A couple of weeks ago, I wrote what was effectively an open letter to Microsoft entitled, “Microsoft, We Deserve Better“.
The pragmatic reality is that I don’t expect it, or any of dozens of similar missives posted across the internet, to have much effect. If Microsoft is listening (they probably are), they are unlikely to act on it, as their business priorities are clearly elsewhere. Even if they do act, they won’t act quickly — it’s no longer in their nature.
Which leaves us with a very vexing question: what the heck are we supposed to do?
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- Act as if the gun is always loaded.
- Headlines don’t reflect reality.
- Know what’s in your control and what’s not.
- Consider alternatives.
- Try to sidestep the frustration.
The gun is always loaded
One of the first rules of firearm safety is that you always act as if a gun is loaded. Above all, you never assume that it is not.
In my missive to Microsoft, I alluded to Windows 10 Updates being similar to playing Russian Roulette. The same rule applies: whenever you’re about to take a Windows Update, assume that the gun is loaded and it’s your machine’s turn to get shot.
What does that mean in practical terms? Two things, really:
- Do what you can to take the updates at a time under your control. That might mean deferring updates, if your edition of Window 10 supports that, or it might mean proactively checking for updates on your own schedule, when you know that a failure wouldn’t be more than a (possibly large) inconvenience.
- Back up. In fact, back up more than you think you need to. Create an image backup daily. Then create another just before you take updates, if you can. Back up your data separately — automatically, even — to the cloud or some other safe location from which you can recover the data should something go horribly wrong.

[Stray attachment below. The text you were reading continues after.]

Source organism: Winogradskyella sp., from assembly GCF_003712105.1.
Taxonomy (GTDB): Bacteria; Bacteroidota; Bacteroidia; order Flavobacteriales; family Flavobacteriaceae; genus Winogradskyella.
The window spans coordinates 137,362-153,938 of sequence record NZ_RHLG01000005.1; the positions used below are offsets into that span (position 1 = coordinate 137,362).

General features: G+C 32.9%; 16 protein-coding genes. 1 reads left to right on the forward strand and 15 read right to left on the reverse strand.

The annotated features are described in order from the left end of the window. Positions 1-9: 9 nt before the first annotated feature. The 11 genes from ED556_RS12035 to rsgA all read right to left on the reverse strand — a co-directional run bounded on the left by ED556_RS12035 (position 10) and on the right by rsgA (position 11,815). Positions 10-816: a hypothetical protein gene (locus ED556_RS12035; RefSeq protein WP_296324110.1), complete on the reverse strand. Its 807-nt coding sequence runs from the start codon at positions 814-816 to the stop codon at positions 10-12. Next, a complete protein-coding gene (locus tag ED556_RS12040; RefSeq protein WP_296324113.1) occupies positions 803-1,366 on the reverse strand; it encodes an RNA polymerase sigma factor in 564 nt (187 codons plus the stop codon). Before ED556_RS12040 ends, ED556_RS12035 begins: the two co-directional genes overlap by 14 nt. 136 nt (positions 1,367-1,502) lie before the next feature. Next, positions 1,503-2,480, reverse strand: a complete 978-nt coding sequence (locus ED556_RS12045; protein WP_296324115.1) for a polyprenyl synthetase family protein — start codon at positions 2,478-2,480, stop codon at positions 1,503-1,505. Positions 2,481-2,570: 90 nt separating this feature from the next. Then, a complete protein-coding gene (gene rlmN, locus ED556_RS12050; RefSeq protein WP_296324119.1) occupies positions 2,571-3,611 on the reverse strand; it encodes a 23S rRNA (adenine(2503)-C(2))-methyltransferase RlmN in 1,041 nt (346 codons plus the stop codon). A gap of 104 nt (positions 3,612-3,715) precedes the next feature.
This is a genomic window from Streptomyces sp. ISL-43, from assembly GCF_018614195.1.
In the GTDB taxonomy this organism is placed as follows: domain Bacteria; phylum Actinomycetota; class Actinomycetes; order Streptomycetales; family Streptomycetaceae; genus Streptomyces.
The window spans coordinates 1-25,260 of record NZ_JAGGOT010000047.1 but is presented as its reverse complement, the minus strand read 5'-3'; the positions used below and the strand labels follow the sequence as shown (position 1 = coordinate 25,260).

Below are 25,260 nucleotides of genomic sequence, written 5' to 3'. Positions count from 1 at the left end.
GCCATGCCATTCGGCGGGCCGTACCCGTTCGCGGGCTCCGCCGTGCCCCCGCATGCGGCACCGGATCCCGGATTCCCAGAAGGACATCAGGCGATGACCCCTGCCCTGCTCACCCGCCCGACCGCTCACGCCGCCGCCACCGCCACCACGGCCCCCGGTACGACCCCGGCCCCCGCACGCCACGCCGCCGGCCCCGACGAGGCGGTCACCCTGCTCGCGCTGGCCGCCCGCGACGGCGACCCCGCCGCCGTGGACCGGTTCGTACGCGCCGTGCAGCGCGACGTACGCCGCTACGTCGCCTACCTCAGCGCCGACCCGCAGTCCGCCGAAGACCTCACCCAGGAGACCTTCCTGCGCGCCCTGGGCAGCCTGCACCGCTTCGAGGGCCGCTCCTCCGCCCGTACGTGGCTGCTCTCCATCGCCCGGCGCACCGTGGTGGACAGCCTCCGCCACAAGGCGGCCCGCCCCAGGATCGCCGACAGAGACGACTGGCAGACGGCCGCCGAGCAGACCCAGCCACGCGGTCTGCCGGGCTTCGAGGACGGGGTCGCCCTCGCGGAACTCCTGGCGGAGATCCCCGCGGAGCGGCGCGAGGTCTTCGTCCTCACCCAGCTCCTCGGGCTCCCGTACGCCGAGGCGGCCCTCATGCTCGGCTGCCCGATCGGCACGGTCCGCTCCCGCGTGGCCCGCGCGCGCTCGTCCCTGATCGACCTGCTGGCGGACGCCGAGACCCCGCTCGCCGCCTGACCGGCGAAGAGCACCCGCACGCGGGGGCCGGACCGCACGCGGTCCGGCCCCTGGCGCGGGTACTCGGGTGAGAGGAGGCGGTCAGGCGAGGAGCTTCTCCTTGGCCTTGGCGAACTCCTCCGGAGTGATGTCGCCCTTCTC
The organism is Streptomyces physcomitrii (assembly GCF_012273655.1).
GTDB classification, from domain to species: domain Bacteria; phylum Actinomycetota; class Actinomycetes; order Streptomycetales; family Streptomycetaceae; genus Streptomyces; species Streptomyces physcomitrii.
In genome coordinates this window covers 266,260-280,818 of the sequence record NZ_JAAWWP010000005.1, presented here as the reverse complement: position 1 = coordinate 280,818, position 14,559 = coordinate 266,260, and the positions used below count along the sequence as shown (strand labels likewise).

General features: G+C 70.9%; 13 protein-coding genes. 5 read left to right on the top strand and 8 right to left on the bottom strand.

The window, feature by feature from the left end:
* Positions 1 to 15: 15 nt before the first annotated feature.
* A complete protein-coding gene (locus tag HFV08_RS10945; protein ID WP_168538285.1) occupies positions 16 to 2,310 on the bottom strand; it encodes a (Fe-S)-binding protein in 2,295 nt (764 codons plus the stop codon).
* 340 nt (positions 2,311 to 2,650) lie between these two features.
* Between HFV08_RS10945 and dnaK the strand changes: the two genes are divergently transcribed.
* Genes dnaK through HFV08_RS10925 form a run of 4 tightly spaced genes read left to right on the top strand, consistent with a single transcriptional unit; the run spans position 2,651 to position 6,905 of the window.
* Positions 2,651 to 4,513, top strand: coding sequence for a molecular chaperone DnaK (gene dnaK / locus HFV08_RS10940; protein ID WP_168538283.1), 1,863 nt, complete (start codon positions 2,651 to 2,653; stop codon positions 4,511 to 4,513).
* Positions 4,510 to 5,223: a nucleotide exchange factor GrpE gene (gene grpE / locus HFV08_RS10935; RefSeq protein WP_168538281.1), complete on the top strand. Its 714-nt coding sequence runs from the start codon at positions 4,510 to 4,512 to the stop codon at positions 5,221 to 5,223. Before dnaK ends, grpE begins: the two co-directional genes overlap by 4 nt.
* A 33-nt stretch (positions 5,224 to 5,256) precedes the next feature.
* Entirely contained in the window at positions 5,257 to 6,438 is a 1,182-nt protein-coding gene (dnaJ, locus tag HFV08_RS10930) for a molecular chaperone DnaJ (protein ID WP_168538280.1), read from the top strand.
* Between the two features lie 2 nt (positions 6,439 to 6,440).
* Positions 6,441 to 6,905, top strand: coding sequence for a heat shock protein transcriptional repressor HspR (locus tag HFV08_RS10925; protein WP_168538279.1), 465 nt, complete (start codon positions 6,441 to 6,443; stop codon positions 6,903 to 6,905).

These are things that we should all be doing anyway, especially the backing-up part, but it’s clear that these two steps have become significantly more important given Windows 10’s recent update history.
Unfortunately, I often hear from people complaining about Windows 10 updates even though they’ve never experienced a problem. Instead, they’re reacting to the headlines.
Headlines are written to be sensationalistic. They’re written to get you to click. They’re written in such a way to make minor issues seem major and make inconveniences seem like disasters.
In other words, headlines lie. While Windows Update does have its problems, it’s not affecting nearly as many people as the headlines imply. The same applies to comments on articles like my letter to Microsoft: the people most motivated to participate are those who’ve experienced a problem, no matter how few of them there might be. The fact that the vast majority of people are not experiencing a problem goes unreported.
Again, I’m not saying there’s no problem. Windows 10 updates have problems, without a doubt. It’s just not as likely to affect you, specifically, as all the headlines lead you to believe.
Use what control you have
One of the frustrations Windows 10 users experience is a lack of control. Windows updates seem to happen on schedules we ultimately have no say about. Indeed, it’s one of my pleas to Microsoft that complete control be returned to the user.
But that doesn’t mean you have no control whatsoever.
- Users of Windows Pro edition “or better” (basically any edition except Home, as of this writing) have the option to defer major updates. Use it. (It’s in the Updates section of the Settings app.)